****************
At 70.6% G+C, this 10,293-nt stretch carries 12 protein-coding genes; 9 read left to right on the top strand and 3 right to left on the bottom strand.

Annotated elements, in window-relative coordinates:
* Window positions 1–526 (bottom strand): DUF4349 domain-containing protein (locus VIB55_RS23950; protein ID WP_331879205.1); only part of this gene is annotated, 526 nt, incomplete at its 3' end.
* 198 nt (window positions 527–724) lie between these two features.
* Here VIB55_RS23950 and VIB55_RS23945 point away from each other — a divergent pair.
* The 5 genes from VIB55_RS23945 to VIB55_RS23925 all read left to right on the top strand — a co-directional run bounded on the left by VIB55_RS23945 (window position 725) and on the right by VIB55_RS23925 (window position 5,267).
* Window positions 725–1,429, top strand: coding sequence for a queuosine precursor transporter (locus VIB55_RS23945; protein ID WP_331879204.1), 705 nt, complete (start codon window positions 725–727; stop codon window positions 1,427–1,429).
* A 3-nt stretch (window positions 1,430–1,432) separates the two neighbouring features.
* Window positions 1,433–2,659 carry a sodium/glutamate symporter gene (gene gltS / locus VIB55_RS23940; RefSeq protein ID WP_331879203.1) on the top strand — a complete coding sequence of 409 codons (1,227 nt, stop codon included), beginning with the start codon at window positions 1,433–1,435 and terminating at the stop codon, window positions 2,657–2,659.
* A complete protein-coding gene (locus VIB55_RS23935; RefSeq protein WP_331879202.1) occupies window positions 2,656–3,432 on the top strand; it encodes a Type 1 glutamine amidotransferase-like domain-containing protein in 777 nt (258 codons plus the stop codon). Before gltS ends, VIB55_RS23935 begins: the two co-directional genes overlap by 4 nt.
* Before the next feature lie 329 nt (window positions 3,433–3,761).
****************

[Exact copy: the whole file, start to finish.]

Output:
At 70.6% G+C, this 10,293-nt stretch carries 12 protein-coding genes; 9 read left to right on the top strand and 3 right to left on the bottom strand.

Annotated elements, in window-relative coordinates:
* Window positions 1–526 (bottom strand): DUF4349 domain-containing protein (locus VIB55_RS23950; protein ID WP_331879205.1); only part of this gene is annotated, 526 nt, incomplete at its 3' end.
* 198 nt (window positions 527–724) lie between these two features.
* Here VIB55_RS23950 and VIB55_RS23945 point away from each other — a divergent pair.
* The 5 genes from VIB55_RS23945 to VIB55_RS23925 all read left to right on the top strand — a co-directional run bounded on the left by VIB55_RS23945 (window position 725) and on the right by VIB55_RS23925 (window position 5,267).
* Window positions 725–1,429, top strand: coding sequence for a queuosine precursor transporter (locus VIB55_RS23945; protein ID WP_331879204.1), 705 nt, complete (start codon window positions 725–727; stop codon window positions 1,427–1,429).
* A 3-nt stretch (window positions 1,430–1,432) separates the two neighbouring features.
* Window positions 1,433–2,659 carry a sodium/glutamate symporter gene (gene gltS / locus VIB55_RS23940; RefSeq protein ID WP_331879203.1) on the top strand — a complete coding sequence of 409 codons (1,227 nt, stop codon included), beginning with the start codon at window positions 1,433–1,435 and terminating at the stop codon, window positions 2,657–2,659.
* A complete protein-coding gene (locus VIB55_RS23935; RefSeq protein WP_331879202.1) occupies window positions 2,656–3,432 on the top strand; it encodes a Type 1 glutamine amidotransferase-like domain-containing protein in 777 nt (258 codons plus the stop codon). Before gltS ends, VIB55_RS23935 begins: the two co-directional genes overlap by 4 nt.
* Before the next feature lie 329 nt (window positions 3,433–3,761).